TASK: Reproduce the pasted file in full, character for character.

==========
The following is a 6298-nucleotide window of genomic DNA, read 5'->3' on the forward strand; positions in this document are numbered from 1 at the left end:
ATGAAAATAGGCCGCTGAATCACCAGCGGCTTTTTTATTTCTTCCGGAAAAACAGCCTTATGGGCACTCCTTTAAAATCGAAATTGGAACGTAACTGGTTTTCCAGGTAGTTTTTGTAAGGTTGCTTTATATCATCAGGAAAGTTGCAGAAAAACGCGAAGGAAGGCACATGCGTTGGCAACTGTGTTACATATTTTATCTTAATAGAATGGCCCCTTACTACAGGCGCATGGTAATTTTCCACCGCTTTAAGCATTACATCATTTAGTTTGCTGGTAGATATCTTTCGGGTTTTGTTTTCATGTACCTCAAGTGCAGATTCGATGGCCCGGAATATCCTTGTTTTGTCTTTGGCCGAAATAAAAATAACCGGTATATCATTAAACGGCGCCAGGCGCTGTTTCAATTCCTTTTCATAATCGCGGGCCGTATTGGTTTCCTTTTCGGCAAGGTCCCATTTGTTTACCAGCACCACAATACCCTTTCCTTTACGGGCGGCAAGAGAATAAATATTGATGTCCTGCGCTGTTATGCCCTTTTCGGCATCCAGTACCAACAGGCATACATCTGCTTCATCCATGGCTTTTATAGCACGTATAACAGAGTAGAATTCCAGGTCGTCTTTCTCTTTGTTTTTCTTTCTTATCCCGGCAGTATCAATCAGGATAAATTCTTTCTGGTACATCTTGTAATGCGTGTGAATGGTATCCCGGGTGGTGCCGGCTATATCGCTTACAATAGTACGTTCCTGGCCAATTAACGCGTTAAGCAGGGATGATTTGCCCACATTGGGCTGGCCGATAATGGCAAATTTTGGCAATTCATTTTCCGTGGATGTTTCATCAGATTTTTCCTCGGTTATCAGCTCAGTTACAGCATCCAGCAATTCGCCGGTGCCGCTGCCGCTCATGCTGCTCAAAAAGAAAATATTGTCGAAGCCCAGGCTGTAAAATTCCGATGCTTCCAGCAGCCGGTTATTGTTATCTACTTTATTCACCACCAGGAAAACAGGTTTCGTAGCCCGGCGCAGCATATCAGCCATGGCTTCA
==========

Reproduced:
The following is a 6298-nucleotide window of genomic DNA, read 5'->3' on the forward strand; positions in this document are numbered from 1 at the left end:
ATGAAAATAGGCCGCTGAATCACCAGCGGCTTTTTTATTTCTTCCGGAAAAACAGCCTTATGGGCACTCCTTTAAAATCGAAATTGGAACGTAACTGGTTTTCCAGGTAGTTTTTGTAAGGTTGCTTTATATCATCAGGAAAGTTGCAGAAAAACGCGAAGGAAGGCACATGCGTTGGCAACTGTGTTACATATTTTATCTTAATAGAATGGCCCCTTACTACAGGCGCATGGTAATTTTCCACCGCTTTAAGCATTACATCATTTAGTTTGCTGGTAGATATCTTTCGGGTTTTGTTTTCATGTACCTCAAGTGCAGATTCGATGGCCCGGAATATCCTTGTTTTGTCTTTGGCCGAAATAAAAATAACCGGTATATCATTAAACGGCGCCAGGCGCTGTTTCAATTCCTTTTCATAATCGCGGGCCGTATTGGTTTCCTTTTCGGCAAGGTCCCATTTGTTTACCAGCACCACAATACCCTTTCCTTTACGGGCGGCAAGAGAATAAATATTGATGTCCTGCGCTGTTATGCCCTTTTCGGCATCCAGTACCAACAGGCATACATCTGCTTCATCCATGGCTTTTATAGCACGTATAACAGAGTAGAATTCCAGGTCGTCTTTCTCTTTGTTTTTCTTTCTTATCCCGGCAGTATCAATCAGGATAAATTCTTTCTGGTACATCTTGTAATGCGTGTGAATGGTATCCCGGGTGGTGCCGGCTATATCGCTTACAATAGTACGTTCCTGGCCAATTAACGCGTTAAGCAGGGATGATTTGCCCACATTGGGCTGGCCGATAATGGCAAATTTTGGCAATTCATTTTCCGTGGATGTTTCATCAGATTTTTCCTCGGTTATCAGCTCAGTTACAGCATCCAGCAATTCGCCGGTGCCGCTGCCGCTCATGCTGCTCAAAAAGAAAATATTGTCGAAGCCCAGGCTGTAAAATTCCGATGCTTCCAGCAGCCGGTTATTGTTATCTACTTTATTCACCACCAGGAAAACAGGTTTCGTAGCCCGGCGCAGCATATCAGCCATGGCTTCA